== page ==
(CN) – Immediately after a Trump rally in San Jose held during the feverish pitch of the 2016 campaign for president pitting Donald Trump against Hillary Clinton, several attendees found themselves under attack as they left a downtown convention center.
Juan Hernandez, one such Trump supporter, left the McHenry Convention Center on the evening of June 2, 2016, and was ushered into a crowd of fervid anti-Trump protesters, some of whom proceeded to punch Hernandez repeatedly. Hernandez suffered a broken nose and other injuries.
He later joined several other people who also endured attacks after leaving the rally in a suit against the city of San Jose and some of its public safety officials, claiming they negligently allowed the attacks by directing attendees directly into the teeth of a seething crowd while police stood by as people were assaulted.
On Monday, Harmeet Dhillon, the attorney for the Trump rally attendees who were roughed up, said the plaintiffs have reached a settlement with the city of San Jose.
“Through the lawsuit, we learned that in the wake of these assaults and the City’s grossly deficient response to the organized political violence on its streets, the San Jose Police Department has provided its officers with additional training and resources to ensure that such a situation is never repeated again in the future,” Dhillon said in a statement.
Along with additional training, Dhillon noted the city of San Jose expressed regret for its role in the violent attacks.
“We regret that, despite the San Jose Police Department’s efforts at the rally, we were unable to fully prevent the assaults that did happen and that some people who were lawfully exercising their lawful First Amendment right were injured as a result,” San Jose Mayor Sam Liccardo said in a statement.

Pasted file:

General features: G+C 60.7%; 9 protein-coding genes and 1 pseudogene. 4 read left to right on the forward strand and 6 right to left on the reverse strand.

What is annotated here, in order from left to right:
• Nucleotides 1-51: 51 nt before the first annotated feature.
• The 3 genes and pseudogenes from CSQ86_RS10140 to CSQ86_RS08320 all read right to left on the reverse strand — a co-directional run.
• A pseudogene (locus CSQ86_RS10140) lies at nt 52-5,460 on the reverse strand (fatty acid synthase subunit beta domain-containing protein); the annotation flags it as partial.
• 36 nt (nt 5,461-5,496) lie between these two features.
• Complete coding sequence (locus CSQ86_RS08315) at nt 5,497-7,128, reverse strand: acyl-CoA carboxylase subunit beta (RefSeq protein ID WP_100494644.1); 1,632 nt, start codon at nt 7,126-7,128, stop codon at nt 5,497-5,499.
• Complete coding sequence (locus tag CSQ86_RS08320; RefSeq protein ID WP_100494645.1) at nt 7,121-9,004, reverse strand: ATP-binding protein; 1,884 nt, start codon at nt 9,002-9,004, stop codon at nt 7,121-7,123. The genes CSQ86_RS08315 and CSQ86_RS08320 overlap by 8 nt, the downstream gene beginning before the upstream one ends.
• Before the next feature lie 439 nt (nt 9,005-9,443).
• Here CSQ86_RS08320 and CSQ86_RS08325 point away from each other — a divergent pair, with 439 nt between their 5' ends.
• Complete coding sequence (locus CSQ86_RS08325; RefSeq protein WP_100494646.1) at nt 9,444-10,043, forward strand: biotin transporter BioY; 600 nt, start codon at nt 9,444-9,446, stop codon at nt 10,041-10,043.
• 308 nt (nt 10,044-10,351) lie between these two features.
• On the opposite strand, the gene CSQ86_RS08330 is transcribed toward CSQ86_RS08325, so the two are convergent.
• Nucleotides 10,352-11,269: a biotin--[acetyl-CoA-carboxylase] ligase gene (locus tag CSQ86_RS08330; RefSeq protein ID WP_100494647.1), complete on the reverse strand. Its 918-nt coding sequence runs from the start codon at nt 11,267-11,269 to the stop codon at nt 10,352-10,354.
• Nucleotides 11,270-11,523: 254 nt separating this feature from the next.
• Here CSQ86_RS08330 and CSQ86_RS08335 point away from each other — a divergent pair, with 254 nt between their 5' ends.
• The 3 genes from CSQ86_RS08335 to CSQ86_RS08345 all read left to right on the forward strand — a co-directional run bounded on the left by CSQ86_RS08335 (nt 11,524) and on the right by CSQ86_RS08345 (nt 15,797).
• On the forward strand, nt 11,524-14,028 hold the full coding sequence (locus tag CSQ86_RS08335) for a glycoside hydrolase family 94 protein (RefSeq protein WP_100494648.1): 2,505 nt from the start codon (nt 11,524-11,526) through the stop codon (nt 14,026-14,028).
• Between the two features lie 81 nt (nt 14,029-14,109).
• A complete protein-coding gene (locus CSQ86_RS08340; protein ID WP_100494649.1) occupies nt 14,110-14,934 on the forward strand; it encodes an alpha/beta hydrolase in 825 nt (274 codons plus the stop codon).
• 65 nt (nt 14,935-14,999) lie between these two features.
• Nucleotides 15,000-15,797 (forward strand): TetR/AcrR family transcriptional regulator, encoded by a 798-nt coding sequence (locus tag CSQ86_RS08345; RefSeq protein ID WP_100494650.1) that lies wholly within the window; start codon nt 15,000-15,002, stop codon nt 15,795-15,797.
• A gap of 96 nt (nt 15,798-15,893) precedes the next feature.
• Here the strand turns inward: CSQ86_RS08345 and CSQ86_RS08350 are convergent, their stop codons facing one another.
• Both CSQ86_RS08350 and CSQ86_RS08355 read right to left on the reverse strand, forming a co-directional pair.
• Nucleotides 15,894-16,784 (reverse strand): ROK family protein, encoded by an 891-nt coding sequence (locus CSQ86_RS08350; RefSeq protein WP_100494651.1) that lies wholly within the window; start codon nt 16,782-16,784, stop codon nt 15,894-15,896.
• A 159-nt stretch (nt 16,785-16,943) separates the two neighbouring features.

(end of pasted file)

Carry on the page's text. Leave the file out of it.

Liccardo further pledged both the city and the police department would do more to address the concerns of those “who may fear the prospect of violent reprisal for their political participation in public events.”
Dhillon said it was the least the city could do under the circumstances.
“While San Jose police and mutual aid law enforcement stood by and watched, citizens were subjected to the type of political violence we normally only see in lawless, third-world countries,” the attorney said. “Worse, the police blocked exit paths to safety and forced citizens into a violent mob, violating their constitutional rights.”
The initial complaint was filed in federal court soon after the June event and named San Jose Police Chief and Liccardo as defendants. U.S. District Court Judge Lucy Koh presided over the case and while she dismissed the case against the named individuals, she did allow the negligence claims against the city stand.
The city appealed Koh’s decision to the Ninth Circuit, saying the city was entitled to the same qualified immunity protections as the individual employees. The Ninth Circuit eventually ruled against the city, meaning the city would have to face the negligence claims at the district court level.
“We continue to reject the proposition that a government has carte blanche, under the judicially-created qualified immunity doctrine, to place citizens in harm’s way as a result of their political viewpoints/speech/free association, and escape the consequences,” Dhillon said on Monday.
The two sides then entered into settlement negotiations and Dhillon said her clients have agreed to dismiss the case in exchange for additional police training and an expression of regret from city officials.
Koh must approve the settlement.